Whether you are going through a burnout or a depression, or both, as is often the case, you will still suffer in much the same way and would still benefit from treatment. One thing is certain, unless something changes, the problem will not go away on its own. If things didn’t work out before, they will not suddenly go well after having taken some time off.
That change can be biochemical or situational, it can involve a new attitude or new skills, it can even be as simple as deciding to accept your old situation as it was, but this time without the constant struggle to change it. Whatever it is, something must be different.
Treatment of depression and burn-out
The two main forms of treatment are psychological or pharmacological. Regardless of the cause, both forms of treatment can be beneficial. Sometimes a combination of both treatments is most effective.
It is generally recommended that for mild to moderate forms of depression, the psychological treatment called cognitive-behaviour therapy (CBT) is the best choice.
If the response is not adequate, then medication can be added. For moderate to severe depression, a combination of antidepressants and CBT is usually recommended from the outset. In reality, additional factors such as attitude about medication, or availability of affordable psychological services, often play a major role in determining treatments.
Antidepressants target brain chemistry. Most people feel less bothered by events when they take medication and can thus cope much better with situations. Cognitive behaviour therapy seeks to change how we interact with the world by either teaching us new skills or by examining and altering the attitudes that affect how we react to and interpret the events around us. It can help us set limits. It can teach us to question our standards, our attributions, and our biases. And it can help us develop a better sense of priorities and balance in our professional and personal lives.
Here is a short list of suggestions that you could consider if you think you are vulnerable to burnout.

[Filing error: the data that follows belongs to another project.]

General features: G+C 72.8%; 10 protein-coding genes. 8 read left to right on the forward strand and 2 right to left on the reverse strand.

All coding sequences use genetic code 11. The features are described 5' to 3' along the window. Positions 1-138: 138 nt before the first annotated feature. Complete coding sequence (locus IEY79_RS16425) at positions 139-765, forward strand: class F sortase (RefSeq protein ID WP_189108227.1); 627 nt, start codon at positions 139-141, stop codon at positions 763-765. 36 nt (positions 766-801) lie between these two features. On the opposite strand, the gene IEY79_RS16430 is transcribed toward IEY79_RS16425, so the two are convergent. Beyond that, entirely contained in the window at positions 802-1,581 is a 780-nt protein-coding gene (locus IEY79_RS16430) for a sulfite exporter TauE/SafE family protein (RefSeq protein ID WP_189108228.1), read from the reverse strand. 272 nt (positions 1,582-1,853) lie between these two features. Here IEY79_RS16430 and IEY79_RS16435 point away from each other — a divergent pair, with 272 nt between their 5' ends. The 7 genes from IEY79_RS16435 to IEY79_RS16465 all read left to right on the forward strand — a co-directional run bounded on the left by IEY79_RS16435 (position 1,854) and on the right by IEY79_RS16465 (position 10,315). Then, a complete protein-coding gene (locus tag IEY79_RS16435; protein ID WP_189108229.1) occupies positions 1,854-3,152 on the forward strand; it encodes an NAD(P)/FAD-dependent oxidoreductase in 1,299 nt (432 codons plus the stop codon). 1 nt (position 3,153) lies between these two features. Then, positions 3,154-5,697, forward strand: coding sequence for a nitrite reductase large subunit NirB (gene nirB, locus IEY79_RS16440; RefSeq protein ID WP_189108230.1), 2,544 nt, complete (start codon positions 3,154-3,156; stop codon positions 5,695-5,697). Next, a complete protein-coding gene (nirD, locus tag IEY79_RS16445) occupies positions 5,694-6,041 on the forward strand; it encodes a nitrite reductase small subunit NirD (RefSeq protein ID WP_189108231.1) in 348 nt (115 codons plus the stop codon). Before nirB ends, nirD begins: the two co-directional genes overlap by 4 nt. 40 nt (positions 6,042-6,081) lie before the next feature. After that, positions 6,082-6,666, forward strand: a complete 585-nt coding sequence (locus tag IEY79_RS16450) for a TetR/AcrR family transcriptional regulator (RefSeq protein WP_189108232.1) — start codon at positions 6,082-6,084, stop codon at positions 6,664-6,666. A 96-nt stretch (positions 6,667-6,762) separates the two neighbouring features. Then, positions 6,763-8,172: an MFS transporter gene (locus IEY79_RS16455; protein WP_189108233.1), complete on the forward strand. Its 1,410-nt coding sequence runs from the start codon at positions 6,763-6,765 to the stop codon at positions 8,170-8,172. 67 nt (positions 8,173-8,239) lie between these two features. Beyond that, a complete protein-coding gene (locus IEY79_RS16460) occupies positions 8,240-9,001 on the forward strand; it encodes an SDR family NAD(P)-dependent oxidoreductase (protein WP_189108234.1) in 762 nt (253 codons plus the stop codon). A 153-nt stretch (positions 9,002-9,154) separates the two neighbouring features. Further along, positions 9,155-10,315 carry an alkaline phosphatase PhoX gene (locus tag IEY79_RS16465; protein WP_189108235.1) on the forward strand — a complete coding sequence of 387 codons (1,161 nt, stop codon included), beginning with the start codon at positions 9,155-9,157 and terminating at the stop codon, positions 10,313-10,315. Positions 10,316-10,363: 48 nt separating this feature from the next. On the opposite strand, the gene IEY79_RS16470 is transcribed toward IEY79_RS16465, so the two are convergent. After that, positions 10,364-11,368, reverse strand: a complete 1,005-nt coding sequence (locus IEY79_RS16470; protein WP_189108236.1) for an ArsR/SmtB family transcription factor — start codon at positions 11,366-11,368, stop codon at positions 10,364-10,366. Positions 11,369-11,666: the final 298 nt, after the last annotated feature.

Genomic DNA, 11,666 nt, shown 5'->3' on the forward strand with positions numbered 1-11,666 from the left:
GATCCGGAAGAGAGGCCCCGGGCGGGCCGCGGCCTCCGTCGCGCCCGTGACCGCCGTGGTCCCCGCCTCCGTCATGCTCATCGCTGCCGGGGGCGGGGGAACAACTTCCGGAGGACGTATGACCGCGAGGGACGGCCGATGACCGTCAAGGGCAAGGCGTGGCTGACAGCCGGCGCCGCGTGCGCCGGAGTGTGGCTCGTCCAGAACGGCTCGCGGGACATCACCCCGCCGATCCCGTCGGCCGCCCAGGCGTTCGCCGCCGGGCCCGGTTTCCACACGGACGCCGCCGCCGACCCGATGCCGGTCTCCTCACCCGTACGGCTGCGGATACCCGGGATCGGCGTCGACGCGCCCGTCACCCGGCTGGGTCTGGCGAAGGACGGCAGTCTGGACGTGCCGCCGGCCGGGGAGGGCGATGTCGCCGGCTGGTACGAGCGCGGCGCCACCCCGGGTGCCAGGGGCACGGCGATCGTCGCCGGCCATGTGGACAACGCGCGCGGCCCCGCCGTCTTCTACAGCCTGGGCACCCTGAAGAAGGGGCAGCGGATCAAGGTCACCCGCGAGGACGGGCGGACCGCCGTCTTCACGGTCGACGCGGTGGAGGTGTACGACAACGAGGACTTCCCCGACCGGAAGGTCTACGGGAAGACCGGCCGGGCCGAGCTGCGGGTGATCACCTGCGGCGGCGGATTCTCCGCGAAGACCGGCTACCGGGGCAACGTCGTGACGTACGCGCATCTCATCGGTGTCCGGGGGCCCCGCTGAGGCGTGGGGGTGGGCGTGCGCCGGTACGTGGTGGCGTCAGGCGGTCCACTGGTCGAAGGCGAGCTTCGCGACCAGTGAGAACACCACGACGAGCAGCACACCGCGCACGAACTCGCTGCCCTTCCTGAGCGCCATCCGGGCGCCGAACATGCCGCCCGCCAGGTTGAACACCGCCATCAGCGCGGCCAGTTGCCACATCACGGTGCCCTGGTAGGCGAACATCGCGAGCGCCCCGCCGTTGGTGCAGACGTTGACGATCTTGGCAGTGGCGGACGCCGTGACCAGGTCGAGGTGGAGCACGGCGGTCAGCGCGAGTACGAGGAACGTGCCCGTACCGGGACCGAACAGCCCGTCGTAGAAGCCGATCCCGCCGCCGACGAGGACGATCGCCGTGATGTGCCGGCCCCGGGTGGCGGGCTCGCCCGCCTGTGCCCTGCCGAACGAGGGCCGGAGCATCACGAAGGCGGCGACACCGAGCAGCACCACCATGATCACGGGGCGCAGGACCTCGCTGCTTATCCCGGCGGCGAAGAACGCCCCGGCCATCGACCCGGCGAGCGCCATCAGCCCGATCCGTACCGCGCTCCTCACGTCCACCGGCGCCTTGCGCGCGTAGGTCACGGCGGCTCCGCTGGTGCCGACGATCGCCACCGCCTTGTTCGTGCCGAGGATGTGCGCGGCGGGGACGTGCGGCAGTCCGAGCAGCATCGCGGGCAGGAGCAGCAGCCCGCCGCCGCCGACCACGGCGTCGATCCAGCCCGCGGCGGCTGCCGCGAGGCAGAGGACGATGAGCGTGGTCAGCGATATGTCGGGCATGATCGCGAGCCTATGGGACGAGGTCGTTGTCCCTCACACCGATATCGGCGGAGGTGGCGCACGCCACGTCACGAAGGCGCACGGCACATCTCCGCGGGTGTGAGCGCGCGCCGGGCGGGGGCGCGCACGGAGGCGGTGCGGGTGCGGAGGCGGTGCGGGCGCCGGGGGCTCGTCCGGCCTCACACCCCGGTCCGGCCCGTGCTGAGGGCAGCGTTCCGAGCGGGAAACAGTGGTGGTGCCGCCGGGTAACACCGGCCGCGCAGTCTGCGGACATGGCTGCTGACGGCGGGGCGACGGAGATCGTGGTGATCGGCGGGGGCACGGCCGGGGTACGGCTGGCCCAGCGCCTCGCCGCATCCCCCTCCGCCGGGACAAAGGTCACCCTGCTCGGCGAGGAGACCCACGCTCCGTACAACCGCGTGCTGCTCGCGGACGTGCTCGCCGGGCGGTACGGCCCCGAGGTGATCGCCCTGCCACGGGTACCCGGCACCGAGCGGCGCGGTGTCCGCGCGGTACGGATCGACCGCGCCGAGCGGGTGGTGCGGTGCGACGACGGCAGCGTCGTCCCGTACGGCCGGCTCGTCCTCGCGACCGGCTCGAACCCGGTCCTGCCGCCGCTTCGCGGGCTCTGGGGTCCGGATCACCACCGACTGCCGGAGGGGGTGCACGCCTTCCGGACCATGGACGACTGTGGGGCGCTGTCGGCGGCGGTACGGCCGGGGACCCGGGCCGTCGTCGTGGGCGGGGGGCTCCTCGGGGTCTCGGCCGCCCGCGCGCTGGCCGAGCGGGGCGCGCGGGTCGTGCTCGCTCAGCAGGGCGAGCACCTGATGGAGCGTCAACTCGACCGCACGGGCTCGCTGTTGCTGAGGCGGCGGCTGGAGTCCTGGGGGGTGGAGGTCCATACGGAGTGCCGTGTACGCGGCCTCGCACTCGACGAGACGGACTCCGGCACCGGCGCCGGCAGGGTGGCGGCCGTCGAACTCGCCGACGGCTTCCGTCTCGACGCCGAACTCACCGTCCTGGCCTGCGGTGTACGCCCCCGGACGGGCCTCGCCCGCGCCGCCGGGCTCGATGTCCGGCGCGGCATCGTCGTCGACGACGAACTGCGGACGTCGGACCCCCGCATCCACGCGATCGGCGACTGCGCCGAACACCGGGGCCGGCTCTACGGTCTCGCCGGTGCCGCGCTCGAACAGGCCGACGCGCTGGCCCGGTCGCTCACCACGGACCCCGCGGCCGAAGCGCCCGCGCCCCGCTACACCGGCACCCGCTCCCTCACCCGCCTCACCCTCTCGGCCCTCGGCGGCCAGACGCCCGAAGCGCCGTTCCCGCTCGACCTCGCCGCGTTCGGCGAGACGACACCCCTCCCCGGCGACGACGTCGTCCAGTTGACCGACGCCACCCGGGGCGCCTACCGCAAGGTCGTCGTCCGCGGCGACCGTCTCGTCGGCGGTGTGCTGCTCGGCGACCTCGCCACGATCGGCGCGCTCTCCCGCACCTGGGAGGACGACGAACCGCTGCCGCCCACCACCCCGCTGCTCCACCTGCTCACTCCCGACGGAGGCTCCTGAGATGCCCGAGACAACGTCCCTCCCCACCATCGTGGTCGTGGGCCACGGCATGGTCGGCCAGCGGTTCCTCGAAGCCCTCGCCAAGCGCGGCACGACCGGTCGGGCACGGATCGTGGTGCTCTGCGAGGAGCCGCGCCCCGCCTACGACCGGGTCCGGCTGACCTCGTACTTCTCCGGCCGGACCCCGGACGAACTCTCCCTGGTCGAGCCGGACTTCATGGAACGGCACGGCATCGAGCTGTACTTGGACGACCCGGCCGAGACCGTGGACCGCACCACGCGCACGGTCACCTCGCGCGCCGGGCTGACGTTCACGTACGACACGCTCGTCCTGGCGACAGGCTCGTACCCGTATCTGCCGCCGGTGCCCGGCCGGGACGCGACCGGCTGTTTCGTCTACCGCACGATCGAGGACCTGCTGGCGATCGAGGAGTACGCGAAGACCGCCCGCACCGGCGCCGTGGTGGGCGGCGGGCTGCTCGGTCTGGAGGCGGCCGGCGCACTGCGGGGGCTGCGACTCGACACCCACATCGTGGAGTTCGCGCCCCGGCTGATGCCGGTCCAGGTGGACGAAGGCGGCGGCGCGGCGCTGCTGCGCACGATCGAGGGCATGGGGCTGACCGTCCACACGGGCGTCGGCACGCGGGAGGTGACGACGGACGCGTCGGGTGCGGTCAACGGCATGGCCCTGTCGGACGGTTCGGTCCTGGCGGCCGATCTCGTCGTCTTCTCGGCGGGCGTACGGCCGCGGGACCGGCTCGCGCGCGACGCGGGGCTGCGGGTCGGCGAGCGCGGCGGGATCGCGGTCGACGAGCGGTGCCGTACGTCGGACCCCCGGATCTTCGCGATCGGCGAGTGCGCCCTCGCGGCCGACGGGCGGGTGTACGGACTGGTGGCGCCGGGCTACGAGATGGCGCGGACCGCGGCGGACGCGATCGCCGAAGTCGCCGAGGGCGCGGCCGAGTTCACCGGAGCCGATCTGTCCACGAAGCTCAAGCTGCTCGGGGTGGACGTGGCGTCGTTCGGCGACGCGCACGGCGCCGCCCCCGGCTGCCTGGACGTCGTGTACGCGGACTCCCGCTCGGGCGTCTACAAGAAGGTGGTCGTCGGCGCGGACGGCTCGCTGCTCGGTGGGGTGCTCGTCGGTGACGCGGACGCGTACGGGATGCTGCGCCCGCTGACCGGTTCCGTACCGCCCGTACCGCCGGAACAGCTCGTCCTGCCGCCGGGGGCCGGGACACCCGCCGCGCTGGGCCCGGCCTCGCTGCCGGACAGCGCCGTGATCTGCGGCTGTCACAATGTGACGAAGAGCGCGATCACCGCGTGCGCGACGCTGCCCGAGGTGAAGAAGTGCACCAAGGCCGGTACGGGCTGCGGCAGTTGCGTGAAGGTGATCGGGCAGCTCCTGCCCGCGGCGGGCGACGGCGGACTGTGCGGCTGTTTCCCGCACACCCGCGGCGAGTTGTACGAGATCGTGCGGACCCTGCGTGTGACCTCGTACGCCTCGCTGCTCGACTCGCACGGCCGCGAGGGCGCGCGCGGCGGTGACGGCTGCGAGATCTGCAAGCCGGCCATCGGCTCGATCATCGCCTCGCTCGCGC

Learn to work well without going overboard
Most of us would have no trouble walking away from a shoe store if the pair we wanted cost $500. We would feel that they were not worth the effort it took to earn that money. Why then can we not also walk away from work that demands too much of us, not in terms of money but in terms of the effort it takes to earn that money?
Life is a marathon
The racer who runs the first mile quickly because he has energy would most certainly burn out before the end. The secret is to keep a reasonable pace that can be maintained throughout the race. In our professional lives we often have the energy to give a little extra in order to reach a goal, impress a boss, or make a little extra cash, but we rarely consider the longer term consequences of such a pace. Having time to do things that may not seem productive, such as indulging your personal passions and hobbies, or even just to sit around, is essential in keeping your life pace reasonable.
Recognize when your personal standards are too high
To do so you must learn to rely on the judgement of others. Don’t rely on your own biased judgement, especially if you never feel that anything you do is good enough. Try to base your judgement on objective measures of performance, such as grades or sales figures. Ask yourselves how you would judge a colleague with the same numbers. Usually, it will be much less harshly. And remember, just because a task can always be rendered better with more time, doesn’t mean it isn’t already better than is required.
Be able to admit to yourself when it is time for a change
Then, you can choose work that is better suited to your personality. This is far easier that trying to radically alter your nature. For example, a procrastinator will have an easier time answering phones in a customer service department, where they must simply be available and knowledgeable, than they would be in a job where they would have to produce written reports with no fixed deadline.
The last step belongs to co-workers and employers. They must recognize that good employees, the so-called “go-to” ones, must be protected. When an important project must be done and we have two employees or colleagues – a competent but over-worked employee, and a less competent one who has some spare time – whom will we approach to do the work? Just because the good employees normally deliver the goods does not mean they have unlimited resources. Cutting them a little slack will do everyone involved a world of good.
How to help someone with depression or burn-out
If you suspect someone close to you is suffering from depression, here is some advice:
- Encourage the person to express their feelings
- Express your concerns but do not try to control the situation
- Offer your help with daily tasks
- Encourage the person to consult with a professional
- Be understanding
- Offer information
- Once treatment has started, allow the process to take its course